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We’ll likely see the Angels’ 1st-round pick during MLB Draft TV coverage

More draft TV coverage details

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2019 Major League Baseball Draft Photo by Alex Trautwig/MLB via Getty Images

Major League Baseball on Friday announced that 23 prospects will be featured remotely on its MLB Draft telecasts, including several players who have been linked to the Angels in the first round in various mock drafts.

The Angels pick 10th overall, and among the players they projected are projected to take are pitchers Mick Abel, Cade Cavalli, Reid Detmers, and Max Meyer; catcher Patrick Bailey, and outfielders Robert Hassell, Heston Kjerstad, and Garrett Mitchell, all of whom will remotely join the draft broadcasts from their respective homes.

The MLB Draft will be televised by MLB Network and ESPN2 beginning Wednesday at 4 p.m. PT, with Thursday’s coverage begins at 2 p.m. on MLB Network and ESPN2. Wednesday will feature 37 picks, including the first round and Competitive Balance Round A, with the final 123 picks coming Thursday, Rounds 2-5 plus Competitive Balance Round B.

All 30 MLB teams will have one baseball operations executive featured remotely on the broadcasts. The Angels will be represented by general manager Billy Eppler, also joining the telecasts remotely.

MLB shortened the draft this year from 40 rounds to just five, a ploy that saves team owners roughly $1 million on average in signing bonuses, and reduces the talent coming into the sport coinciding with a reported 40-plus minor league teams potentially losing their major league affiliation beginning in 2021.

The Angels have four picks in this year’s five-round draft, having forfeited their second-round pick for signing free agent Anthony Rendon. Whoever the Angels pick in the first round, if the mock drafts are accurate there’s a good chance we’ll get to hear from him during Wednesday night’s broadcast.


ESPN’s Kiley McDaniel on a pre-draft conference call was asked about teams cutting back on their scouting departments, especially relevant to Angels’ interests since their reported staff cuts are among the most aggressive in the sport.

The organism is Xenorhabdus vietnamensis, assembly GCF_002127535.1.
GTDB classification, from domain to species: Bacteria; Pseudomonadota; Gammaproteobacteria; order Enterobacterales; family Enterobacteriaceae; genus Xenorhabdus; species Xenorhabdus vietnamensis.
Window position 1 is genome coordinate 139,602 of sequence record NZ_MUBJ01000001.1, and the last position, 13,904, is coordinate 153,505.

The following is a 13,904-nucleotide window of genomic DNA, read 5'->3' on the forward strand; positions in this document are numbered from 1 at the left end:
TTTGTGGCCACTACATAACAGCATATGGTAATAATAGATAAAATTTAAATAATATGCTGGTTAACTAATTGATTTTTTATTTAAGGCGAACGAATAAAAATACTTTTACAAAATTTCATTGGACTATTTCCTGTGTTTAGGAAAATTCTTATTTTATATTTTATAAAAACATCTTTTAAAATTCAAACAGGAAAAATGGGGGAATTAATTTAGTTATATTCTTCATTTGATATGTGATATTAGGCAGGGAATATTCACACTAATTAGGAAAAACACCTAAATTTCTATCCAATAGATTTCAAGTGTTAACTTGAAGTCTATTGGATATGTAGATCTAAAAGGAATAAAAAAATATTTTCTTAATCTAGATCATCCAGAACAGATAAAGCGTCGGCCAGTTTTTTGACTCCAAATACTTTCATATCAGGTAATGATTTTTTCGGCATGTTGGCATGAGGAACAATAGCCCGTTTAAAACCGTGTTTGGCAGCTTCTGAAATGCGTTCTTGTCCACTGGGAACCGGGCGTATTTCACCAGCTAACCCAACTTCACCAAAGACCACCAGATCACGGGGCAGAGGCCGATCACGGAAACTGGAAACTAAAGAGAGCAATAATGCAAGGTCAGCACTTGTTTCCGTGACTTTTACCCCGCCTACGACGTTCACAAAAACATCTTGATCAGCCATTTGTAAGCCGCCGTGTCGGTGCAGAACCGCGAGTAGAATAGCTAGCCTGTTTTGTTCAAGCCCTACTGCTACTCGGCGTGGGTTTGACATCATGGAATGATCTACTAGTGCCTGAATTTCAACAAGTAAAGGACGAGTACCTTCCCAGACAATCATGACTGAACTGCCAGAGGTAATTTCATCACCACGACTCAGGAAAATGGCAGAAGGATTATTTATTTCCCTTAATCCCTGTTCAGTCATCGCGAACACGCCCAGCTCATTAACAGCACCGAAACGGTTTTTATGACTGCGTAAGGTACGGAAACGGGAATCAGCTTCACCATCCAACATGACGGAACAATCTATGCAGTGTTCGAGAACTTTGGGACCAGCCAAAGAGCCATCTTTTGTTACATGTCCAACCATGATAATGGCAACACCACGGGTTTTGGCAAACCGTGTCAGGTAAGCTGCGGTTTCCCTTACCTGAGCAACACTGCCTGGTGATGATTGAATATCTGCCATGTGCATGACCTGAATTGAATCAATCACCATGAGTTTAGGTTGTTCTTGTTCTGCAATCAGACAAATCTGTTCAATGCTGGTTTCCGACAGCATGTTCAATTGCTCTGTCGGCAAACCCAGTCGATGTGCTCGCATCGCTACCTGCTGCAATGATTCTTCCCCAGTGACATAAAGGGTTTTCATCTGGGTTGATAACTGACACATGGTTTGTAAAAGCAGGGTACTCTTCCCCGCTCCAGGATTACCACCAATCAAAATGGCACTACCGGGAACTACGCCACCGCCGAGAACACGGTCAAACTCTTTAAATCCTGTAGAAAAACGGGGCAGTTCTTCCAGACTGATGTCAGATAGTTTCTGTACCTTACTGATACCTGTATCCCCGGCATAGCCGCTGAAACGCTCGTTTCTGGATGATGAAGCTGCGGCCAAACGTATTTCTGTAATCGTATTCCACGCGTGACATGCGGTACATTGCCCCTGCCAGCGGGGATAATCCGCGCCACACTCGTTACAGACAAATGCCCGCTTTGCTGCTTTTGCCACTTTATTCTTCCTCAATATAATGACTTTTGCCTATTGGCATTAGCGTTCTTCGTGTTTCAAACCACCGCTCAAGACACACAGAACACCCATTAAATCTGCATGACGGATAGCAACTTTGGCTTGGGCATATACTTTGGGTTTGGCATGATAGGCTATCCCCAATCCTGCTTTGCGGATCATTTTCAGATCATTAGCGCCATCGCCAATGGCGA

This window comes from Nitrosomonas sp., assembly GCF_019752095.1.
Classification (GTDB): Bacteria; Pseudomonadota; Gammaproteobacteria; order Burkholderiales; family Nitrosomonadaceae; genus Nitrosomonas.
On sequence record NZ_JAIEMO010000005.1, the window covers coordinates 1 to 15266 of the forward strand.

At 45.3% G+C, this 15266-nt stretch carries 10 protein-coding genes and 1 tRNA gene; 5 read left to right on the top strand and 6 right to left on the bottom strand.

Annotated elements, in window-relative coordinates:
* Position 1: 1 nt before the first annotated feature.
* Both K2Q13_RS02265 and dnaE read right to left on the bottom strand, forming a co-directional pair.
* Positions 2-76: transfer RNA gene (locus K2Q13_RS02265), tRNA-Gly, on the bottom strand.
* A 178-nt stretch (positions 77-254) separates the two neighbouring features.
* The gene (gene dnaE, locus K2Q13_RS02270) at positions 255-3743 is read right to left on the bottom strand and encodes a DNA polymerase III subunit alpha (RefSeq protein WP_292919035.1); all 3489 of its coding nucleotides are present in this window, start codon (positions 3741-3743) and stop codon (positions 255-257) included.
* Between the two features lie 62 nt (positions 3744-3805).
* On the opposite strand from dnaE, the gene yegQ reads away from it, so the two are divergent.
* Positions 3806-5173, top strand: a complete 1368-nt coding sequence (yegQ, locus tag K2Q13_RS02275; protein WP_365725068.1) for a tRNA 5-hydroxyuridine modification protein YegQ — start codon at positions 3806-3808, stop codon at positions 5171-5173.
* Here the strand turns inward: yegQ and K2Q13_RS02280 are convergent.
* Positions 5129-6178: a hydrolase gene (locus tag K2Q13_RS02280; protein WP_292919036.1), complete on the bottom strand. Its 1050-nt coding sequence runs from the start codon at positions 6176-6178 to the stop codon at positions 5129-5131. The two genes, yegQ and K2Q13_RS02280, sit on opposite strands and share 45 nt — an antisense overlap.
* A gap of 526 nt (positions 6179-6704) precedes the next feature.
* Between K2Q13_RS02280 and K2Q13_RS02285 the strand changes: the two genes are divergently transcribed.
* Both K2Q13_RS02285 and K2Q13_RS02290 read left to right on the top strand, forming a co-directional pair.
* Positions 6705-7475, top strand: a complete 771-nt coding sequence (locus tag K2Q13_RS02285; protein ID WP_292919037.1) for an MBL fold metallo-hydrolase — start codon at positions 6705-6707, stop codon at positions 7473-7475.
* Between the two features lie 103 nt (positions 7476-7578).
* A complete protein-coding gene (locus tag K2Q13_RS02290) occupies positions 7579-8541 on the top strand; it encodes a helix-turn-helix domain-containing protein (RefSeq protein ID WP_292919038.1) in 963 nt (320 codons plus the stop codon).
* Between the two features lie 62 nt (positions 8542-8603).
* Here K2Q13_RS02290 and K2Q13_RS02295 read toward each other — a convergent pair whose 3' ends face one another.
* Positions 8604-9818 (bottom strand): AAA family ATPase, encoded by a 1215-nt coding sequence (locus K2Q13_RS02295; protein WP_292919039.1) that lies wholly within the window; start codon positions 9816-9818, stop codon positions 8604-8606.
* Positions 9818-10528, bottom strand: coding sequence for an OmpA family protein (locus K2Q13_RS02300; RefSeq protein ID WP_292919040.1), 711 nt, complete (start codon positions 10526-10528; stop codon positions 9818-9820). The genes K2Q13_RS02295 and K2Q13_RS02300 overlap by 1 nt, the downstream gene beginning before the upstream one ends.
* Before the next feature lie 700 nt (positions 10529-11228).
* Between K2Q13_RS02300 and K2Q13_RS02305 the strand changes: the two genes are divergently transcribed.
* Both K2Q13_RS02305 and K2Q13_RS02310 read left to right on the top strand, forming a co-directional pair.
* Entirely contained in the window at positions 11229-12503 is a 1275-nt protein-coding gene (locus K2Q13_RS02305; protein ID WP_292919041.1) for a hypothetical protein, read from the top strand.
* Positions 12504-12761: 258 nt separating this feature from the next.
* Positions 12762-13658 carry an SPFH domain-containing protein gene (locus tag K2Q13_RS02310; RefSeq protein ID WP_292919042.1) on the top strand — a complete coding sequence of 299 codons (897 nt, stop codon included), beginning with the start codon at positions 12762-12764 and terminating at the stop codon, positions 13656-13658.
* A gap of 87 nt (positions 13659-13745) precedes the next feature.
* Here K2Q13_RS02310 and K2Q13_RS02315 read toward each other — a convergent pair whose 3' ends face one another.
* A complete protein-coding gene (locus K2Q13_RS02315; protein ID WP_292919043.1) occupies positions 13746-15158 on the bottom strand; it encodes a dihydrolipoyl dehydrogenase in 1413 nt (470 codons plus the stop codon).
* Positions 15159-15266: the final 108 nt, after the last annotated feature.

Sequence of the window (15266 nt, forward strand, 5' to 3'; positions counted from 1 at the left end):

From McDaniel:

“I think this stuff, pandemic, is going to ‑‑ there’s going to be some furloughs and teams are going to be forced to do a thing in terms of relying more on data than reports than they have in the past, that they wouldn’t have done.

“Now they’re forced to do it and some teams are going to realize, hey, the information is not quite as good but we’re okay with this, let’s try it out again one more year, see if we’re actually okay with it. There’s teams aggressively trying to do this, and this gives them the PR cover of being able to do it otherwise.”

The Angels have committed to pay their minor league players a $400 weekly stipend through at least through the end of June, per Maria Torres of the Los Angeles Times. The Angels were the last team in MLB to reveal their plans beyond the original league-wide commitment through May 31. Twenty-eight other teams commited to paying their minor leaguers through at least June. The A’s initially discontinued such payments at the end of May, but reversed course on Friday and will keep paying their minor league players, per the San Francisco Chronicle.

Mike Rosenbaum at wrote about the best power-hitting prospects in this year’s draft, and included Arkansas outfielder Heston Kjerstad, a player linked to the Angels with the 10th overall pick in a recent mock draft. also picked the most-hyped left-handed pitching prospects of the last 20 years for every team. The Angels’ selection was Andrew Heaney, who was slated to start opening day this year in the Before Times.